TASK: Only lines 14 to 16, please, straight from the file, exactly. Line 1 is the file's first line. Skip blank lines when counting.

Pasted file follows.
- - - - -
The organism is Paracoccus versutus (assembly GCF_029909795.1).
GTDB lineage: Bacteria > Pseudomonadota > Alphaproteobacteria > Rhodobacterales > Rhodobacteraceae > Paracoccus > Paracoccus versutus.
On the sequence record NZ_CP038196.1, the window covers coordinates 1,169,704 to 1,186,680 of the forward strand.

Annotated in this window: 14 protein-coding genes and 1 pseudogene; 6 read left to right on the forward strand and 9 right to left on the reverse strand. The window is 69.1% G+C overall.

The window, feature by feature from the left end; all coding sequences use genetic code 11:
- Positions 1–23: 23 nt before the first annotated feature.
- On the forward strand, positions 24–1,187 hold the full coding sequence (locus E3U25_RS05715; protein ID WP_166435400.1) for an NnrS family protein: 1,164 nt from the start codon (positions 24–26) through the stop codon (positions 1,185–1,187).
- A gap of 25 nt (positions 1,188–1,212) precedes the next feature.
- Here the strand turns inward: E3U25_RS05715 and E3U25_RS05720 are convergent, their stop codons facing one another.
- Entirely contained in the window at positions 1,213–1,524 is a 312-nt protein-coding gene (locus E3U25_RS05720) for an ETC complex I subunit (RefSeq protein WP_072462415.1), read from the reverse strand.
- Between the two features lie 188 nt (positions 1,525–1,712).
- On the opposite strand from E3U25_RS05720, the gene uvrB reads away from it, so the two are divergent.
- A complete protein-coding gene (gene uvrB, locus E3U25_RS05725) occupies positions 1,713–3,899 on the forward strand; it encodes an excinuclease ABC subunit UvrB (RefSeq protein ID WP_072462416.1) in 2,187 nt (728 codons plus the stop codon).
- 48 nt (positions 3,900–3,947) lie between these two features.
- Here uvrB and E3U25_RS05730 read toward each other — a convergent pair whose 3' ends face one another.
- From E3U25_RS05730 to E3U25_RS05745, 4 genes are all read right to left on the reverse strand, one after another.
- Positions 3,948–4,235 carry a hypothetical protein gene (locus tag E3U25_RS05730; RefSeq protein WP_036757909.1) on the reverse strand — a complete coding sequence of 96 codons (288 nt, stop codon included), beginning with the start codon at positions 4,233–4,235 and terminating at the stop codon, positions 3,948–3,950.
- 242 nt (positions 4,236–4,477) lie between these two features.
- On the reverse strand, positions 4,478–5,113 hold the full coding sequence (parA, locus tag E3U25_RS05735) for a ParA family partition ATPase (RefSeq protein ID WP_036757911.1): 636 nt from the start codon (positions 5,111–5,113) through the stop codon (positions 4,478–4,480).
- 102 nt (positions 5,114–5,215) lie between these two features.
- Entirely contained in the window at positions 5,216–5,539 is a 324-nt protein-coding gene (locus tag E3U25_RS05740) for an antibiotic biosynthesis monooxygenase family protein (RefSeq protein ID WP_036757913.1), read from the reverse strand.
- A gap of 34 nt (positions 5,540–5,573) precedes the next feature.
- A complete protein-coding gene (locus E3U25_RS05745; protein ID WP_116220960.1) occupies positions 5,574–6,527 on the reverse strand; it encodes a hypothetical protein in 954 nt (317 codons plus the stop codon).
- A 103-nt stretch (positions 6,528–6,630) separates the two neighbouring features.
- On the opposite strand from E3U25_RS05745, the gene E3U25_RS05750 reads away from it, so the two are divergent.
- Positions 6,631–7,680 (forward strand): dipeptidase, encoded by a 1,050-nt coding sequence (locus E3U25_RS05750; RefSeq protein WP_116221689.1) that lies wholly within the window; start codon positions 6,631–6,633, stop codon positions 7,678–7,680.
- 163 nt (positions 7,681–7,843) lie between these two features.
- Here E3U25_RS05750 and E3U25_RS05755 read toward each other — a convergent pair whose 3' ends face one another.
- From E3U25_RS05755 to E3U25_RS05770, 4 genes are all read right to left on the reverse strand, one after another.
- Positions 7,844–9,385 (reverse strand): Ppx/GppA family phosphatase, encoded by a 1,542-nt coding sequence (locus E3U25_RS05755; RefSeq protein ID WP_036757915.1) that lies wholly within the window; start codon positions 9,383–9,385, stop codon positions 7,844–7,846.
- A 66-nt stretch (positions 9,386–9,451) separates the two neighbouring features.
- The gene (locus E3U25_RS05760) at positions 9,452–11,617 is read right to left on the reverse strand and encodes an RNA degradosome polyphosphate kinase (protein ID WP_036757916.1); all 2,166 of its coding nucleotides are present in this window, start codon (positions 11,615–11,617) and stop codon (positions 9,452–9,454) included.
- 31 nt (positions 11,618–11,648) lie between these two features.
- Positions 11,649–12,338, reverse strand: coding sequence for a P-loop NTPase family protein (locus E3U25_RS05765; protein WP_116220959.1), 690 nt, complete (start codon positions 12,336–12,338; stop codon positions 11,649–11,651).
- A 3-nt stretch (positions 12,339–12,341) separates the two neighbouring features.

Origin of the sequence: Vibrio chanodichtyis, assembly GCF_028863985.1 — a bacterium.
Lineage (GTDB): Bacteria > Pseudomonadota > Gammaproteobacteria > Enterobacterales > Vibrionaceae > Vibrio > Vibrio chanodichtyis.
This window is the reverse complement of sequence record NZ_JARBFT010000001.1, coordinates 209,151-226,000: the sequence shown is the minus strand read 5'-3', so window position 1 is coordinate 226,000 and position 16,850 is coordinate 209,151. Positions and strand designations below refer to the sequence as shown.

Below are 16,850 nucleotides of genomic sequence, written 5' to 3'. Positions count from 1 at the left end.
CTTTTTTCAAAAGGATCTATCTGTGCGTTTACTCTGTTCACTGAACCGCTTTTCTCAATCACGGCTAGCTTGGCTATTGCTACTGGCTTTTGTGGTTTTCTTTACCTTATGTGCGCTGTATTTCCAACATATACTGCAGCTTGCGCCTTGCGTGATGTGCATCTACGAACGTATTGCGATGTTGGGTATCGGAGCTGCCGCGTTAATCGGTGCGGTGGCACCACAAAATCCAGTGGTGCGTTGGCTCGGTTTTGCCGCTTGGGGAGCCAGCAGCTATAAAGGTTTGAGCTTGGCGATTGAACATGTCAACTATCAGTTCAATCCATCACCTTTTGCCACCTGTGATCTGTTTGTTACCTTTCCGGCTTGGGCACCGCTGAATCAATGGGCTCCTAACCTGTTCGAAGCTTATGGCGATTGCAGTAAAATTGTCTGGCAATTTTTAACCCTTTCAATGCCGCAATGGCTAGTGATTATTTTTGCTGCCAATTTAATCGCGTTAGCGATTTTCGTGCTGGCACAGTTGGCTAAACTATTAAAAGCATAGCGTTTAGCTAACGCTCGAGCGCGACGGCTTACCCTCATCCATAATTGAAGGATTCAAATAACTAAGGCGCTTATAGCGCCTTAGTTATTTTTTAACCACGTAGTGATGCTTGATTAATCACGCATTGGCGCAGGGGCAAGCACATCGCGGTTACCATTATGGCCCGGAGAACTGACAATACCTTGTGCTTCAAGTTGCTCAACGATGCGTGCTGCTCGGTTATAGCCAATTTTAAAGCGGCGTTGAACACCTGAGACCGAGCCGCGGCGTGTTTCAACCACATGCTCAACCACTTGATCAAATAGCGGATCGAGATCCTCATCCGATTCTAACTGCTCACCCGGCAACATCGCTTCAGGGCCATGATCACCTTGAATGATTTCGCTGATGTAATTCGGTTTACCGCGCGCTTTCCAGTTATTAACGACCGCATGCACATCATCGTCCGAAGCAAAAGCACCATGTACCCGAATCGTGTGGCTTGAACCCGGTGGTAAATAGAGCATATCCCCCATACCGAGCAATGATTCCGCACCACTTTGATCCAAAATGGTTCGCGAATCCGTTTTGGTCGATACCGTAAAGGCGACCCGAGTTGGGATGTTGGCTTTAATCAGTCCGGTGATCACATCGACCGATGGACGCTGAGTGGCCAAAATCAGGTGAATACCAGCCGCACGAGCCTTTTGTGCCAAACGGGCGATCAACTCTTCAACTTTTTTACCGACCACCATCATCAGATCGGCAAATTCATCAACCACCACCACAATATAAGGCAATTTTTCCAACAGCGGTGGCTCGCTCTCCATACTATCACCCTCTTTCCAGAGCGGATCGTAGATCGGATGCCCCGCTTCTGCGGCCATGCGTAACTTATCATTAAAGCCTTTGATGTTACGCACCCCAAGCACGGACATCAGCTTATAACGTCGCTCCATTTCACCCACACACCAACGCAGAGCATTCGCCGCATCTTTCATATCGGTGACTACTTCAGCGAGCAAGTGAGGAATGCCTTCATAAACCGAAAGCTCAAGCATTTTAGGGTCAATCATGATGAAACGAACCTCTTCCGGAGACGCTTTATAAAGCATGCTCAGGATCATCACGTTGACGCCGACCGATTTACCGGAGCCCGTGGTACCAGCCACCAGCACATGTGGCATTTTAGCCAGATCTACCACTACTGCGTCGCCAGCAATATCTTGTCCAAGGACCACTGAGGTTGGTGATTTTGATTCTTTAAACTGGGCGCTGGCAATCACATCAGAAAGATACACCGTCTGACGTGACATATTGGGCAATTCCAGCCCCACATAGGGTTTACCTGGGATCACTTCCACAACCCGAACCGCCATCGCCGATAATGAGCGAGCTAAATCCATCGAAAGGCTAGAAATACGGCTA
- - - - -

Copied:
- 48 nt (positions 3,900–3,947) lie between these two features.
- Here uvrB and E3U25_RS05730 read toward each other — a convergent pair whose 3' ends face one another.
- From E3U25_RS05730 to E3U25_RS05745, 4 genes are all read right to left on the reverse strand, one after another.